Location-based services are big business. People are simply fascinated with knowing where they are, and the precision available today to the location-curious among us is nothing short of amazing. Whether leveraging the GPS constellation of satellites 12,000 miles above us, or using Wi-Fi access points to put users on a floor plan, location services are fun and fascinating. At a recent training seminar, I was treated to the back story of an interesting location app used at the famous American Museum of Natural History in New York City. Though this application is hardly the only one of its kind, it does impress with its scope and purpose, and reminds us what is possible when wireless access points are asked to triangulate and play the part of "indoor GPS."
Before we talk about the museum's cool app, let me share a bit of my own location-related frame of reference. I have been a long-time participant in Geocaching, which is a GPS-enabled outdoor treasure-hunting activity that has become huge all over the world. I've also used and written about Automatic Packet Reporting System (APRS), a technology that combines amateur radio with GPS for real-time transmitted position updates. Years ago, I petitioned Cisco for a new feature for the Mobility Services Engine (MSE) appliance that I use to get location data relating to wireless client devices in my environment. I wanted to be able to get an alert on stolen devices if they came back onto the WLAN. Soon after Cisco enabled the capability, I was in the business of foiling crimes in progress and recovering stolen goods (AirWave's AMP also does this function nicely), as well as simply finding misplaced networked devices. A nearby hospital uses RFID on its WLAN to track the likes of wheelchairs and IV pumps. The value of location-enabled services is multidimensional, and often limited only by imagination.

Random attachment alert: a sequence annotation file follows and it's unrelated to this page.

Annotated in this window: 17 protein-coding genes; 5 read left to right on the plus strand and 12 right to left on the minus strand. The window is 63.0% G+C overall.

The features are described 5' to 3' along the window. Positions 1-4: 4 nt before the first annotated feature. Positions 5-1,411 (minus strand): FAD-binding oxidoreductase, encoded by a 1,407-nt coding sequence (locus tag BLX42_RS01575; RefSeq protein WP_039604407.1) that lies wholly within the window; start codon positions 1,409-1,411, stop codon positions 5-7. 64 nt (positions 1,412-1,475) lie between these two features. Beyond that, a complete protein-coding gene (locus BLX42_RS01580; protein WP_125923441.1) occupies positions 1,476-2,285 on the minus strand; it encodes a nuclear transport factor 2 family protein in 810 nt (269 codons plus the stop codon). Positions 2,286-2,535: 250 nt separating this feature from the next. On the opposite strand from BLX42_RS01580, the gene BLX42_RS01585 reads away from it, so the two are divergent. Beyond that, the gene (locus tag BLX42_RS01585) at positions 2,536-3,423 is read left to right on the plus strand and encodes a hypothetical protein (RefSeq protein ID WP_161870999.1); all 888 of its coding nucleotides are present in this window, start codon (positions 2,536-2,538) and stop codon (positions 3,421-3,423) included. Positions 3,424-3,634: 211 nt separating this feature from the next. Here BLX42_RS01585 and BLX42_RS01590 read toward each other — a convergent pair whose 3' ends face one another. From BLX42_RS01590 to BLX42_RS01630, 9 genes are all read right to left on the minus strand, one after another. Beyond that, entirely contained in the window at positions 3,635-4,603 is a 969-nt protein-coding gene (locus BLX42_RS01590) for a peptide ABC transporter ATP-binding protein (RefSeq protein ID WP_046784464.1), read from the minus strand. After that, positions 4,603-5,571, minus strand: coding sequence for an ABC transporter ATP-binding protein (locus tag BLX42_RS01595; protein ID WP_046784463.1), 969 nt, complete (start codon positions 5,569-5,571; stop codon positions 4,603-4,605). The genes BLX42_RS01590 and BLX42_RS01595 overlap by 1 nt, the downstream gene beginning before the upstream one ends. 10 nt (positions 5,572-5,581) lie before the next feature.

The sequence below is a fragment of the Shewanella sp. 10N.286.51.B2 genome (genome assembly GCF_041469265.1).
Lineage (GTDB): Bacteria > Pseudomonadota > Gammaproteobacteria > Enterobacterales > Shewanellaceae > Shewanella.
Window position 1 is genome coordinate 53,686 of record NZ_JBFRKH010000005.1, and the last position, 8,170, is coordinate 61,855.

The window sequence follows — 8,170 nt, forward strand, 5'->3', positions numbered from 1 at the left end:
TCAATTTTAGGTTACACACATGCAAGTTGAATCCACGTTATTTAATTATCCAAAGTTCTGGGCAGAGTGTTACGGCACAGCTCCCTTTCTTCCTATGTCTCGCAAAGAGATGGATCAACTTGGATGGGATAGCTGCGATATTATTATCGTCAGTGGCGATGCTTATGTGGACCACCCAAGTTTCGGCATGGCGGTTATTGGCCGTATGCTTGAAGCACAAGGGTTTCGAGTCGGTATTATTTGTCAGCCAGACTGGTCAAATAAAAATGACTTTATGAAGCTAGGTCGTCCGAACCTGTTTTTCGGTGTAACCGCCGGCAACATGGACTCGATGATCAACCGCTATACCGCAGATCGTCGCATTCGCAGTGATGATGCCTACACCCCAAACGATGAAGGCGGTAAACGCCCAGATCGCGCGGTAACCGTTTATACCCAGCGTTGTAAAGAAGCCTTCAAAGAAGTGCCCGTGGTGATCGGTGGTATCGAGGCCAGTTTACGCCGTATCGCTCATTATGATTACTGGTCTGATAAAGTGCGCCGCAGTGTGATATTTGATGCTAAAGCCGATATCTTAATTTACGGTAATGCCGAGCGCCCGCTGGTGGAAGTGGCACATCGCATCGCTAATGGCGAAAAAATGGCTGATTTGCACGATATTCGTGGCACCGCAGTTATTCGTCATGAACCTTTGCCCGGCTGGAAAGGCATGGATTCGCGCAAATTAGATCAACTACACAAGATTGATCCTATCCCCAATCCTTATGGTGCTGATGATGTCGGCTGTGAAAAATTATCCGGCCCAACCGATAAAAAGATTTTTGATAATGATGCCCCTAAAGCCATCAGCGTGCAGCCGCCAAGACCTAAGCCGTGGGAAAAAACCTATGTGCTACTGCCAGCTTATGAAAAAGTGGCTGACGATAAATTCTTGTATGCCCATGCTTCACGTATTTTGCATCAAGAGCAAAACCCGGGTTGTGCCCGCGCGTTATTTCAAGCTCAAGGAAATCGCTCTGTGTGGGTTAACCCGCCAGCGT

Back to the American Museum of Natural History. To simply refer to the sprawling complex as a garden-variety museum would be a huge understatement. At more than 500,000 square feet and five levels, the museum is a cultural, scientific and educational center that draws visitors from around the world and has a staff roster that reads like a university. The museum also happens to have a WLAN made up of more than 300 Cisco wireless access points, and uses the same Cisco MSE I drive to provide the location parameter wizardry for its American Museum of Natural History Explorer app. While there are certainly lots of dumb floor-plan apps out there for the taking, the Explorer app at the museum creates a synergy between the visitor's iDevice (or borrow one of the 300 loaners) and the museum's wireless network, as explained to me by Kurt Kruegel, the museum's principal network engineer. I happened to share a training lab with Kruegel at a recent network training seminar we both attended, and his pride in this impressive utility was obvious.
Developed by Spotlight Mobile, the Explorer app can generate directions from the client's current position to any exhibit, shop or restroom in the complex. Preplanned tours can be invoked through Explorer, and museum exhibits and other features are presented effectively with accompanying text in a sort of sneak preview that helps you decide where you'd like to go next when simply wandering. The graphics are simply beautiful, regardless of what functionality you opt to leverage in the app, which can be downloaded and trialed to a certain extent away from the museum. The location accuracy is reported to be pretty much spot-on, and I can feel the wheels turning in my brain as I ponder how my own MSE might be leveraged for functionality that looks as nice as this first-class application.
As others who have written about the Explorer app have noted, there is no support for Android, which is a bit silly by now. As impressive as the Explorer app is to the right side of my brain, the left side takes offense with anyone who doesn't realize that it is a multi-OS mobile world these days. To not support at least the big two is certainly short-sighted, and even though I could borrow an iPod Touch (after leaving a $150 security deposit), it stinks to think my capable Droid is not invited to this party--especially given the projections for explosive Android growth in the near future.